Bodegas Roda, Rioja, Spain

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I continue my series on travel to Rioja with another modern powerhouse of Rioja: Bodegas Roda.  We visited the Roda Wine Bar in the station district of Haro, a short stumble along the road from R. López de Heredia Viña Tondonia, La Rioja Alta and Gomez Cruzado.

The station district in Haro boasts a ridiculous density of top flight wineries – if you only have time to make one stop in Rioja this should be it.

Bodega Roda is really the new boy on the block in Haro’s station district – founded in 1987. Roda keeps things simple making only red wines. The entry level red Roda Sela is already of a phenomenal standard and this is followed up with a pair of fascinating reservas: Roda and Roda I.  The reservas are blended on the basis of the fruit characteristics of each barrel, creating the red fruit dominant Roda Reserva and the black fruit dominant Roda I Reserva.  Forming the vanguard is the flagship Cirsion which unfortunately was not available for tasting.

The tasting room at Roda is a modern affair, serving the wines by the glass and very reasonably priced plates of local cheese and charcuterie. Rounding this off with some bread and their superb olive oil makes a delicious snack or even lunch depending on your appetite. Under the tasting room lies a 19th century cellar and this environment is the perfect place to finish off any remaining wine sheltered from the midday sun.

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The wines of Roda and a light lunch of Charcuterie, Bread, Oil and Cheese

Wines Tasted: Roda Sela 2012, Roda Reserva 2010, Roda I Reserva 2007, 2008

Tasting Notes:

There was a clear house style across the 3 wines – all show textbook quality, high extract modern winemaking at its finest.  There is an increase in intensity, body, and balance moving through the range, although with it there is a decrease in accessibility due to increasing tannin and a need for more age – a long decant may help this considerably. These are fruit driven muscular wines that make your mouth water.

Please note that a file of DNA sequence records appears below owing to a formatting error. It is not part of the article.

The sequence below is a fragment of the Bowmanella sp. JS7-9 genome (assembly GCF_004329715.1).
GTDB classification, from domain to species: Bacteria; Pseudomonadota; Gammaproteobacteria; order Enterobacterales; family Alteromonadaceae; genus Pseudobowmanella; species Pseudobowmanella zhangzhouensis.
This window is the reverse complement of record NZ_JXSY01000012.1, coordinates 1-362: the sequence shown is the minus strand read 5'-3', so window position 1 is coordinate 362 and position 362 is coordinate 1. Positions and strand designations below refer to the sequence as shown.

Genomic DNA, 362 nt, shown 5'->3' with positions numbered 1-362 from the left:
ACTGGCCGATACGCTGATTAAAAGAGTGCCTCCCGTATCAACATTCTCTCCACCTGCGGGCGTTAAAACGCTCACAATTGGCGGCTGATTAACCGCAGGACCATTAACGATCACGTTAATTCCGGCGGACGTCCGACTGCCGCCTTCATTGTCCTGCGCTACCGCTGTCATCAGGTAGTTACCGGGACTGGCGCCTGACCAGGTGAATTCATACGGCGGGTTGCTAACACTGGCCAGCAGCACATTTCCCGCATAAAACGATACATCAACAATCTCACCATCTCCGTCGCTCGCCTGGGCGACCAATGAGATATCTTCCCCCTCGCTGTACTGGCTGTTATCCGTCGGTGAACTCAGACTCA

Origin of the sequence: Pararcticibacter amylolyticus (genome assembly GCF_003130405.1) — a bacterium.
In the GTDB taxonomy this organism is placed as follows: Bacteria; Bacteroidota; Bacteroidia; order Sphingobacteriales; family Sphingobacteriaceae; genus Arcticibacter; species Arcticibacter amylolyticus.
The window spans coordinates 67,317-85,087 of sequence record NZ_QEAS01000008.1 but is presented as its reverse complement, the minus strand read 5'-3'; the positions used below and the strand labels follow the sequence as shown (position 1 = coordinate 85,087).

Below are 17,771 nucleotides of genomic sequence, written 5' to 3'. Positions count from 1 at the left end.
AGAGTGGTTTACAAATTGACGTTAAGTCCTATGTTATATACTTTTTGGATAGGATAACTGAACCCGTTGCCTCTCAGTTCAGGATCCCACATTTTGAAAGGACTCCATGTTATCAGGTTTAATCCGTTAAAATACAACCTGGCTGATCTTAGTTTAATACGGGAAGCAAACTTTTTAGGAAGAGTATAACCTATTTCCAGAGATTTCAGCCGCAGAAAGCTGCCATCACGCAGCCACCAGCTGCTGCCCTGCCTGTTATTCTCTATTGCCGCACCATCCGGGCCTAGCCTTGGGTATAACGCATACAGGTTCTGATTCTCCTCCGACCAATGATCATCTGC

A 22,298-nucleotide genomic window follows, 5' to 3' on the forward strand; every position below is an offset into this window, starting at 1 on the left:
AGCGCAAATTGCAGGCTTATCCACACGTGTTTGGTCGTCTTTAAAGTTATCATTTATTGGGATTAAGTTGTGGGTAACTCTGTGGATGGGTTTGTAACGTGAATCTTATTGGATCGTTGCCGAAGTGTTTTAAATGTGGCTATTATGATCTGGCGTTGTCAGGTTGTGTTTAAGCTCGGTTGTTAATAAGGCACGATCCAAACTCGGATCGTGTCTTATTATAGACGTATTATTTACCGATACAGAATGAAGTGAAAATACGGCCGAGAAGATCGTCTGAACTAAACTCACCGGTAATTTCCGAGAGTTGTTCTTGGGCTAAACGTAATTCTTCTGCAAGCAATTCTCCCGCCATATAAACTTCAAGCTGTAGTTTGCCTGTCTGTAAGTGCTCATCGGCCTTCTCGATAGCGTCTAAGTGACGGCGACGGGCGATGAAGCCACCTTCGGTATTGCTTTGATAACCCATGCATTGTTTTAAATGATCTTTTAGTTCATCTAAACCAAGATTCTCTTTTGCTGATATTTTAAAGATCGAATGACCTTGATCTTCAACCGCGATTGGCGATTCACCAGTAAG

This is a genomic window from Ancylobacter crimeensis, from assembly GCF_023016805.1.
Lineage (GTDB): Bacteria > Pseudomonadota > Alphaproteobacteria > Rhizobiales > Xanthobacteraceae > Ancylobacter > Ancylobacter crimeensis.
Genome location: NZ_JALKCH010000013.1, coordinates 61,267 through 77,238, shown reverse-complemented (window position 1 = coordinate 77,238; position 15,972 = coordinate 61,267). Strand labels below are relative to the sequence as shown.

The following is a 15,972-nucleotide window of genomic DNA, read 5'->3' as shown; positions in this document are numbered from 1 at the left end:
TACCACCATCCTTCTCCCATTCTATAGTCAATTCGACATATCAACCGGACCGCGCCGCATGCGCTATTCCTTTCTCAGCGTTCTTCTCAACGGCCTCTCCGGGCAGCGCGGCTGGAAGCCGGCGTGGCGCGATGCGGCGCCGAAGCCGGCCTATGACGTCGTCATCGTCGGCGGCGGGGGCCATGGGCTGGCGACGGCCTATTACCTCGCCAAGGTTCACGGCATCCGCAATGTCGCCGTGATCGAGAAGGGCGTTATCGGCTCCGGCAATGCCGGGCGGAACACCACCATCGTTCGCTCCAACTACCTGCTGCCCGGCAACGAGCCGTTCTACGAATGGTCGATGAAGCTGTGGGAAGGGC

Roda Sela 2012 is a great introduction to the house style and is most ready for drinking on opening. The Roda Reserva 2010 and Roda I Reserva 2007 both seemed to be predominantly black fruit – although my understanding is that the parcels for Roda Reserva are selected for a red fruit character.  It would probably be fairer to assess this in a single vintage for both wines, and certainly the Roda I Reserva showed more intensity of character.  Across the range oak was well integrated and there was good balance.

Roda Sela 2012: Score: 90/100
Roda Reserva 2010: Score: 90-91/100
Roda I Reserva 2007: Score: 90-91/100

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The 19th Century cellar under the tasting room

We were lucky enough to taste two vintages of Roda I Reserva.  On returning the day after the initial tasting the 2007 vintage had just run out meaning the 2008 was available to taste.  In comparison the Roda I Reserva 2008 was much more open than the 2007.  There was clear black fruit and the more accessible style meant the more complex tertiary aromas were revealed.  The wine remains full bodied with a rich mouth feel and great depth of intensity.

I purchased a bottle of Roda I Reserva 2008 as a gift but didn’t have the heart to give it away.  I sat down with the bottle over Christmas and the wine was extremely well received by all.  This second tasting confirmed the wine benefits from time in the decanter.  I note the Roda tasting notes suggest 2008 was a cooler vintage  than 2007 which may well be responsible for this being a little bit more accessible at this point in time.

Roda I Reserva 2008: Score: 91-92/100

What to buy: When it comes to selecting between these wines really it comes down to the occasion and your budget.  Roda Reserva 2010 was really not far behind the more expensive Roda I Reserva, perhaps helped by 2010 being a stunning vintage across the region.  The Roda I Reserva 2007 would probably have benefited from a little more time to open up so if you want to drink this now I would consider looking for a the 2008 or a slightly older vintage.

The wines of Roda are relatively easy to get hold of in the UK and I have seen both Roda Sela and Roda Reserva in Tesco and Sainsbury’s respectively – these wines will knock the socks off most supermarket fare.

Conclusions: Try Roda Sela to get a taste for the house style – if you enjoy it the other wines are well worth seeking out.  I will be keeping some cellar space for these wines in the future.

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